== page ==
ed note–lest we forget, the precedent for Jewish trafficking in women (as well as the first recorded act of ‘anti-semitism’) began with the biblical tale of Abraham, found in the very first book of the Jewish Torah, Genesis 12, 10-20
‘Now there was a famine in the land, and Abram went down to Egypt to live there for a while because the famine was severe. As he was about to enter Egypt, he said to his wife Sarai, “I know what a beautiful woman you are. When the Egyptians see you, they will say, ‘This is his wife.’ Then they will kill me but will let you live. Say you are my sister, so that I will be treated well for your sake and my life will be well treated on your account.”
When Abram came to Egypt, the Egyptians saw that Sarai was a very beautiful woman. And when Pharaoh’s officials saw her, they praised her to Pharaoh, and she was taken into his palace. He treated Abram well for her sake, and Abram acquired sheep and cattle, male and female donkeys, male and female servants, and camels.
But the Lord inflicted serious diseases on Pharaoh and his household because of Abram’s wife Sarai. So Pharaoh summoned Abram. “Why have you dealt with me so treacherously? he said. “Why didn’t you tell me she was your wife? Why did you say, ‘She is my sister,’ so that I took her to be my wife? Now then, here is your wife. Take her and go!” Then Pharaoh gave orders about Abram to his men, and they sent him on his way, with his wife and everything he had.
After over a year of legal battles, a Tel Aviv District Court judge on Monday allowed Haaretz to publish the name of David (Dudi) Digmi, the biggest trafficker in women in Israeli history.
Judge Chaled Kabub described Digmi as the central figure in the largest network in Israel trafficking in women, with operations and connections overseas in the former Soviet Union, Britain, Cyprus and Belgium. Four of the network’s senior members were sentenced to three to 18 years in prison, and another member is serving 18 years in a Russian jail.
Despite Digmi being the senior figure in the network, the court put a gag order on publishing his name after he agreed to become a state’s witness and police informer. The agreement was unusual − 24 serious cases against Digmi were closed as part of the deal, including such alleged crimes as attempted rape, trafficking in women, pimping, extortion, drug possession and many more offenses committed over the course of more than a decade.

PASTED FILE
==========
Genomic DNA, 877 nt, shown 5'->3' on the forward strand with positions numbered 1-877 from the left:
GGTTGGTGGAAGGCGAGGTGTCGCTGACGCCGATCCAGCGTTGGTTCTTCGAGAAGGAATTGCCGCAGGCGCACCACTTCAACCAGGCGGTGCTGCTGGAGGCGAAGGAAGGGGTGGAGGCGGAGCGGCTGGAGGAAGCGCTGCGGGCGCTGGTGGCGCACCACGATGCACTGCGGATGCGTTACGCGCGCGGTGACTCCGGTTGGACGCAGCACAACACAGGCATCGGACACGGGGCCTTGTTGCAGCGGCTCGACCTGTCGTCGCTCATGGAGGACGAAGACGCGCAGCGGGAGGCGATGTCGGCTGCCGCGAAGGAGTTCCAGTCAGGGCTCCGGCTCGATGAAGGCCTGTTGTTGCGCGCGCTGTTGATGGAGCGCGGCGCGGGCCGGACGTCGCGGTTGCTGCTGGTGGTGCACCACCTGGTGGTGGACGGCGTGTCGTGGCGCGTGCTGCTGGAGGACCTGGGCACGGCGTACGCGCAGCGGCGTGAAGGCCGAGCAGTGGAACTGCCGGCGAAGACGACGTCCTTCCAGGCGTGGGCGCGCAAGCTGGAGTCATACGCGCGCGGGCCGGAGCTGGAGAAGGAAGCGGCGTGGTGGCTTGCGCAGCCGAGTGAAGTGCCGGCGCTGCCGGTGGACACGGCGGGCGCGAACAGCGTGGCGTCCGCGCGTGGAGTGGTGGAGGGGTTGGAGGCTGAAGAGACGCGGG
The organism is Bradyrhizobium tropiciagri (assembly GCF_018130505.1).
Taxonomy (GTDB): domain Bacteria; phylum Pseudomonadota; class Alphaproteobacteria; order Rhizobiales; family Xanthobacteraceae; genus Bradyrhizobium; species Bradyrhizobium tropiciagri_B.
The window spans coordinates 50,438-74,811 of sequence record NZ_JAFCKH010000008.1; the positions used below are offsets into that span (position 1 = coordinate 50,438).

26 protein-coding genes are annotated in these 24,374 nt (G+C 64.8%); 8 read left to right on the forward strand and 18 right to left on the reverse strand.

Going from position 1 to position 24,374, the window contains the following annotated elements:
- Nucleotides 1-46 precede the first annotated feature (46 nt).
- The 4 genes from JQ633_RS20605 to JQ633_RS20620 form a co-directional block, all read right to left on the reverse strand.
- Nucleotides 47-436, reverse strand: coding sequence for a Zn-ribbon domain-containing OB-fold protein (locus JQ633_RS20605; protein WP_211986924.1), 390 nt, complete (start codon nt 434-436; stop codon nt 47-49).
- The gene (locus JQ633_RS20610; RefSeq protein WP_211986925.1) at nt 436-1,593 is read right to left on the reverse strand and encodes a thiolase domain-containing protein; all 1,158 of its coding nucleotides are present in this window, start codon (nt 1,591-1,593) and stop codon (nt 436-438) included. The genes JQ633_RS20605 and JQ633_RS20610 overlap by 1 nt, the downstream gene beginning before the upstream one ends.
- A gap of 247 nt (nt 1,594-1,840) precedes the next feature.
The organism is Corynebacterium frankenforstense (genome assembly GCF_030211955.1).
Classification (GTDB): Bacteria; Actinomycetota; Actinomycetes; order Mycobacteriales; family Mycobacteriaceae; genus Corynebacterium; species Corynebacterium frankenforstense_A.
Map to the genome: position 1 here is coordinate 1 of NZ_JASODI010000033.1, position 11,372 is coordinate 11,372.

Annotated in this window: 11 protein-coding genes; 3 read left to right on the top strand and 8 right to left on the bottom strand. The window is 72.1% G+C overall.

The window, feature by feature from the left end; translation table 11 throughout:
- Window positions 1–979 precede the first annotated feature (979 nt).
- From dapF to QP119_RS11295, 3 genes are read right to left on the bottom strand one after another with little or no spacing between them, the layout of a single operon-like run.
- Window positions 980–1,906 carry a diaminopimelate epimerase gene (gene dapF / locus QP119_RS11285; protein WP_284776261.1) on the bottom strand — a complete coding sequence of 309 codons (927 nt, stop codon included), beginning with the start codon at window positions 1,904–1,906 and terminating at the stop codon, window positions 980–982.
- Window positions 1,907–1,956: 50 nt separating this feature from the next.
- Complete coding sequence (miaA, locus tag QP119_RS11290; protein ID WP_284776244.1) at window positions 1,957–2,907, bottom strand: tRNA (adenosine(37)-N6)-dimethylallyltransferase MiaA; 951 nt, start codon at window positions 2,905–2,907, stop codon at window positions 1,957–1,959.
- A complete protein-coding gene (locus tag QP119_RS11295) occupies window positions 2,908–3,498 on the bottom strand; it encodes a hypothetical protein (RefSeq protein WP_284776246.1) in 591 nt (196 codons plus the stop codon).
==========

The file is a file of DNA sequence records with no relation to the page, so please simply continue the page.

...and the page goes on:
In return for closing the cases, Digmi agreed “not to commit any crime from the time of the signing [of the agreement] until the end of his trial, and not to commit any offense that would damage his credibility.”
But Digmi did not keep his promise. Even after signing the agreement with the state he continued to get in trouble. Already during the trial of his former confederates in trafficking, he joined forces with the head of a crime organization and committed extortion, according to court documents. While acting as a state’s witness and testifying, he was caught with drugs in his car and brass knuckles, and also was part-owner of a club in which a woman was arrested for soliciting sex.
However, a number of complaints to the police accusing Digmi of extortion and using threats of violence during the period after he signed the agreement were closed by the police.
Furthermore, the Tel Aviv district of the State Prosecutor’s Office, which dealt with the trafficking in women cases together with police, continued to support Digmi’s requests to the court to keep his involvement with law enforcementsecret. The prosecution claimed there was a danger to his life if his identity was exposed, which was more important than the public’s right to know.
Kabub accepted Haaretz’s arguments that there was a clear public interest in revealing Digmi’s identity. “Digmi is the central and dominant criminal in the affair and has a heavy criminal record. He received significant benefits in the closing of dozens of open investigations against him, among other things,” the judge said. In his decision, Kabub also said Digmi allegedly continued his criminal activities with others despite the agreement he signed to become an informer and state’s witness.
The trafficking case was exposed in 2009, and when Kabub convicted the defendants early last year, he described the affair as “one of the widest and most complex cases of trafficking in women heard in the courts in recent years, if not the largest.”
The network smuggled hundreds of young women from small villages and towns in Russia, Ukraine, Belarus, Moldavia and Uzbekistan after convincing them to come to Israel. They were told they would find work in Israel as waitresses or dancers in clubs. In some of the cases the traffickers, including Digmi, used severe violence against the women. The women were smuggled into Israel through the Egyptian border or flown in through Turkey.
Digmi told police how the network worked: “Rami Saban [who was convicted in the case] and another man rented an apartment on Yeshayahu Street in Tel Aviv. They would bring the women there straight from Egypt. They would call me after a few hours or a day or two and ask me to come to the apartment to choose the girls I wanted to buy. I came to the apartment. There were 10 to 15 girls who came from Russia via Egypt. I would look at the girls and examine them. How they looked, look at their chest, at their body. … Those who were with me at the time of the examinations translated what I said for the girls since they knew [only] Russian. They translated [his instructions] to strip and turn around while I would check them,” Digmi told police.